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Journal: Prostate Cancer and Prostatic Diseases
The dilemma that resulted from the widespread use of serum prostate-specific androgen (PSA) testing was the identification of a significant number of men with indolent pure red cell aplasia (PrCa). After a significant period of overtreatment, the implementation of active surveillance (AS) has partly solved that issue. However, 25-50 % of AS patients will undergo an intervention. The follow up is rather invasive including serum PSA and repeat biopsies.
Models based on clinical parameters can be used to predict repeat biopsy outcome, yet improved methods to asses the risk to predict adverse pathology are needed. Candidate tools are improved imaging and biomarkers. In the past decade, molecular urine biomarkers were introduced in clinical practice (i.e.Prostate Cancer Gene 3 (PCA3) and TMPRSS2 erg).
Stephen J. Freedland, MD
Stephen J. Freedland, MD, is director of the Center for Integrated Research in Cancer and Lifestyle and co-director of the Cancer Genetics and Prevention Program and Associate Director for Faculty Development at the Cedars-Sinai Samuel Oschin Comprehensive Cancer Institute. He is also a faculty physician in the Division of Urology within the Department of Surgery at Cedars-Sinai. He has served on numerous American Urological Association guideline panels for prostate cancer and co-chaired a prostate cancer guideline panel for the American Society of Clinical Oncology.
Dr. Freedland's clinical area of expertise focuses on urological diseases, particularly benign prostatic hyperplasia and prostate cancer. His approach toward cancer prevention and awareness focuses on treating the whole patient, not just the disease, by combining traditional Western medicine with complementary holistic interventions. His research interests include investigations on urological diseases and the role of diet, lifestyle and obesity in prostate cancer development and progression, as well as prostate cancer among racial groups and risk stratification for men with prostate cancer.
PCAN: October 2019
The Use of 68Ga-PET/CT PSMA to Determine Patterns of Disease for Biochemically Recurrent Prostate Cancer Following Primary Radiotherapy
Background - 68Ga-PET/CT PSMA scan is being increasingly used for the staging of biochemically recurrent disease. Early identification of recurrent disease after radiotherapy is important in considering suitability for early salvage therapy to improve prognosis. The aim is to identify patterns of suspected prostate cancer recurrence in relation to post-radiotherapy PSA levels, especially below the accepted Phoenix definition of PSA failure (PSA nadir + 2).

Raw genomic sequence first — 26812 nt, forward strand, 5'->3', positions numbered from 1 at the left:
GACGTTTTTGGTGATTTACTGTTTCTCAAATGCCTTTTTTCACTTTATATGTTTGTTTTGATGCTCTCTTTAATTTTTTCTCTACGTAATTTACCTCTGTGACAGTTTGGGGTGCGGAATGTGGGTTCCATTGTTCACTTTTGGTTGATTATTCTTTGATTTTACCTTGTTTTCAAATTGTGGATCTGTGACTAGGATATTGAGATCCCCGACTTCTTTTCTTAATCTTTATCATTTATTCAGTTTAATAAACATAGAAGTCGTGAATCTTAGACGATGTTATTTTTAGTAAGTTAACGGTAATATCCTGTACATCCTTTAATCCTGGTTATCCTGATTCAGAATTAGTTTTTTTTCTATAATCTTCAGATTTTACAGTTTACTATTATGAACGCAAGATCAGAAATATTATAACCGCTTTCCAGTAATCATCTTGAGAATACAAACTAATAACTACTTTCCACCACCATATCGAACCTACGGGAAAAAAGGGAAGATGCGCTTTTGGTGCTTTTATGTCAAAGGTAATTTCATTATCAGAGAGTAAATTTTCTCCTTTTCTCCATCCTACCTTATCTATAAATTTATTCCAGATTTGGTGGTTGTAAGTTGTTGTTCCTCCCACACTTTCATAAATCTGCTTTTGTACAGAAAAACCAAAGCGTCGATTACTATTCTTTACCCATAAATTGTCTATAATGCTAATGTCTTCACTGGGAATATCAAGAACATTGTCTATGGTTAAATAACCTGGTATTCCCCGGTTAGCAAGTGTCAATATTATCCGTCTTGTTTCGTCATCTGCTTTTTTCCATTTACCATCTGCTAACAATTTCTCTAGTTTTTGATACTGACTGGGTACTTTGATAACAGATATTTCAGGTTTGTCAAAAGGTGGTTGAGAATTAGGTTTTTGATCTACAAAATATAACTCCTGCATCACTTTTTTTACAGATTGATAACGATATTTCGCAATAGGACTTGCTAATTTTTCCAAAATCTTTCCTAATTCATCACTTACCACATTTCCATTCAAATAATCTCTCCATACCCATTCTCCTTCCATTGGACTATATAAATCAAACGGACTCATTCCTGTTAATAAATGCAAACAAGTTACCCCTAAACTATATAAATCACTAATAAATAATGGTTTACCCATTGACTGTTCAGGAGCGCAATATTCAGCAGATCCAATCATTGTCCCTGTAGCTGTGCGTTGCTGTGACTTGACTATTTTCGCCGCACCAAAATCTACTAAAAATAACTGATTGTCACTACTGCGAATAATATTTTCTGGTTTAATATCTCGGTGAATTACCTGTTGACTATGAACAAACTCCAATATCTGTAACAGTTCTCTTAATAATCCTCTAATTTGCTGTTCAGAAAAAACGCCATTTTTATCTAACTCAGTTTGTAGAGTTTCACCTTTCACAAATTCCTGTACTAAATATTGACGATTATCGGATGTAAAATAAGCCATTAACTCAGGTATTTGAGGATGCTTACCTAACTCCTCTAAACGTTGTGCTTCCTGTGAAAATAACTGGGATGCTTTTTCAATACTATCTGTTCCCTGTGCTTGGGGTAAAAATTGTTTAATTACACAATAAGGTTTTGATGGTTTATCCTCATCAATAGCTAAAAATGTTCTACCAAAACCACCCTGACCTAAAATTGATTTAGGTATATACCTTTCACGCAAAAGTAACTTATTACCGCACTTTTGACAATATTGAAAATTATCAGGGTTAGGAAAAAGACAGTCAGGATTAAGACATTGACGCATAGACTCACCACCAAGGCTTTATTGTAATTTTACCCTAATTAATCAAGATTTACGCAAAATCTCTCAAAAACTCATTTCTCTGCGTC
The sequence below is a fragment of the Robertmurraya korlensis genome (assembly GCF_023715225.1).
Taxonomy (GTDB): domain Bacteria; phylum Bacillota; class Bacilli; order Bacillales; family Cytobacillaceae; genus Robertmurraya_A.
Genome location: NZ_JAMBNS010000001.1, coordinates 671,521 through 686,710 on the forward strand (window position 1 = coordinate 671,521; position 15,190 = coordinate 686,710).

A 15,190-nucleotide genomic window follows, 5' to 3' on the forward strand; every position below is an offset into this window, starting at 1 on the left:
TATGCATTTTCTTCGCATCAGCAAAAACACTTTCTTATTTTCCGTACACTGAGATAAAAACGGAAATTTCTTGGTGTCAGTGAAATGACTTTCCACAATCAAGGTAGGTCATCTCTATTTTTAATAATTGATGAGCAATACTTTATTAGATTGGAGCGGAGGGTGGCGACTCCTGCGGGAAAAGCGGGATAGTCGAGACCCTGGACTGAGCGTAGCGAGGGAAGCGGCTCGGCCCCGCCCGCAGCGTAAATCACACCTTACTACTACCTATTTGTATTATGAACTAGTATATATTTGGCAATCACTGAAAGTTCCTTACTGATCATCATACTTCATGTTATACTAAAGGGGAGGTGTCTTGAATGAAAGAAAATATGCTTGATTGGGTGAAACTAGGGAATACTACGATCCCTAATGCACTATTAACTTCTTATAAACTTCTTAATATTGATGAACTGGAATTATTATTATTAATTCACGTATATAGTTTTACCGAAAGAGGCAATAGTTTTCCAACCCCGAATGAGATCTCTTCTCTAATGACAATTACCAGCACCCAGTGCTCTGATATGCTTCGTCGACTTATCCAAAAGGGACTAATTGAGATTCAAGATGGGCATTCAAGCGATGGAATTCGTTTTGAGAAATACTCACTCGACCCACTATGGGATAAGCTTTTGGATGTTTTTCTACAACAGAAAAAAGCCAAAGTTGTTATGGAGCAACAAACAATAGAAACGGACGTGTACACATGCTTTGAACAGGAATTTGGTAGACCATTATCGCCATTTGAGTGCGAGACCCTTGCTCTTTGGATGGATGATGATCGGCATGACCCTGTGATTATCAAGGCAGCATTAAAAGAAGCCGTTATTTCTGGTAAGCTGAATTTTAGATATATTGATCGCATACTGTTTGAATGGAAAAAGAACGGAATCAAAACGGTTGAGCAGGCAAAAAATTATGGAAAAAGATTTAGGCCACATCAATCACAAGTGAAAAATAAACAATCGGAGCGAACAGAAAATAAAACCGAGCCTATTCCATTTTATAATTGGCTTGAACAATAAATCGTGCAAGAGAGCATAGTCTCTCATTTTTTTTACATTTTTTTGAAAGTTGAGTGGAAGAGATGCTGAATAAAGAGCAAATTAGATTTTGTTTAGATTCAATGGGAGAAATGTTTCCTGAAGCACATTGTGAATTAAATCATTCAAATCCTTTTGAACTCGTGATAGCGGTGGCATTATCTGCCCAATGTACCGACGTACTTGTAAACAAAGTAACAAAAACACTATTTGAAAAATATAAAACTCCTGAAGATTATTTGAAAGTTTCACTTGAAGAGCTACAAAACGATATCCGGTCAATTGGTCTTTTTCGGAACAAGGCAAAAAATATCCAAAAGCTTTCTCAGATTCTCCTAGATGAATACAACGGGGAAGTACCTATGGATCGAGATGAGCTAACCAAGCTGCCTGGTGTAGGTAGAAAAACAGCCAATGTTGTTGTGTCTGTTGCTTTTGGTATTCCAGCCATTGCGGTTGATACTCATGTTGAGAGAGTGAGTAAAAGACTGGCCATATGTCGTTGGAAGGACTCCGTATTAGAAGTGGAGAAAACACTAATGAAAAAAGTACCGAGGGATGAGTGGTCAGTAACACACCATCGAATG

PCAN: September 2019
A Lifestyle Intervention of Weight Loss via a Low-Carbohydrate Diet Plus Walking to Reduce Metabolic Disturbances Caused by Androgen Deprivation Therapy Among Prostate Cancer Patients: Carbohydrate and Prostate Study 1 (CAPS1) Randomized Controlled TrialPurpose - The objective of this study was to test a low-carbohydrate diet (LCD) plus walking to reduce androgen deprivation therapy (ADT)-induced metabolic disturbances.
Materials and methods - This randomized multi-center trial of prostate cancer (PCa) patients initiating ADT was designed to compare an LCD (≤20g
PCAN: August 2019
Management of Recurrent Prostate Cancer After Radiotherapy: Longterm Results from CALGB 9687 (Alliance), a Prospective Multiinstitutional Salvage Prostatectomy Series - Full Text ArticleBackground - To evaluate efficacy and morbidity prospectively in a contemporary multi-institutional salvage radical prostatectomy (SRP) series.
Methods - Forty-one men were enrolled between 1997 and 2006, who suffered biopsy-proven recurrent prostate cancer (CaP) after receiving ≥ 60c Gy radiation as primary treatment for cT1–2NXM0 disease. Surgical morbidity, quality of life, biochemical progression-free survival (BPFS) and overall survival (OS) were evaluated.
PCAN: July 2019
Impact of Age, Comorbidity, and PSA Doubling Time on Long-Term Competing Risks for Mortality Among Men with Non-Metastatic Castration-Resistant Prostate Cancer - Full Text ArticleBackground - Understanding competing risks for mortality is critical in determining prognosis among men with nonmetastatic castration-resistant prostate cancer (nmCRPC), a disease state that often affects older men and has substantial heterogeneity in risk of cancer mortality. We sought to determine the impact of age, comorbidity, and PSA doubling time (PSADT) on competing risks for mortality in men with nmCRPC.
PCAN: June 2019
Prevalence of DNA Repair Gene Mutations in Localized Prostate Cancer According to Clinical and Pathologic Features: Association of Gleason Score and Tumor Stage - Full Text Article
Background - DNA repair gene mutations are present in 8–10% of localized prostate cancers. It is unknown whether this is influenced by clinicopathologic factors.
Methods - We interrogated localized prostate adenocarcinomas with tumor DNA sequencing information from the TCGA validated (n = 333) and Nature Genetics (n = 377) datasets. Homologous recombination repair genes included in our
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